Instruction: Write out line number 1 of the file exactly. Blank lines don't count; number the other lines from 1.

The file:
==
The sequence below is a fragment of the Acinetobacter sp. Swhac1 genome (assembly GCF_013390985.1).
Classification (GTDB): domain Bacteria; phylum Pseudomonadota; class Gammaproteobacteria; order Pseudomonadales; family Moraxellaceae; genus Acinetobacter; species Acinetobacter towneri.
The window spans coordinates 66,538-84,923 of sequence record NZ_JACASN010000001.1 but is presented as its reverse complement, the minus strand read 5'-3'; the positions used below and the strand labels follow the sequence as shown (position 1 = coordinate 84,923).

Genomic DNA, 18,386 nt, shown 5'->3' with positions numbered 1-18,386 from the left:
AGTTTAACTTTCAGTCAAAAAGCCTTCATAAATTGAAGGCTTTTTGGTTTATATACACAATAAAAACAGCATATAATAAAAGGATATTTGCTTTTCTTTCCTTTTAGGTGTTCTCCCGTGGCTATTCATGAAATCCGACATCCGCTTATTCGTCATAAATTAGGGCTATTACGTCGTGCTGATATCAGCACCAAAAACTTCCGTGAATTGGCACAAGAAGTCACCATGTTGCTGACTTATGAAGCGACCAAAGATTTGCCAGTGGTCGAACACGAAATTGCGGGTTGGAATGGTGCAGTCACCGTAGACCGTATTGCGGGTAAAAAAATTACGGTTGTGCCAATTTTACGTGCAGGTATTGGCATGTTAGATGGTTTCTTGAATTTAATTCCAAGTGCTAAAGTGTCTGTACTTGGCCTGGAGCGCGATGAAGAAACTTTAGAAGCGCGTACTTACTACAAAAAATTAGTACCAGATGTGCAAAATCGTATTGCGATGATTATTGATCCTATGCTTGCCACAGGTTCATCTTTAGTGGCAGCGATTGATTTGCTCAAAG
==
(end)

The sequence below is a fragment of the Acinetobacter sp. Swhac1 genome (assembly GCF_013390985.1).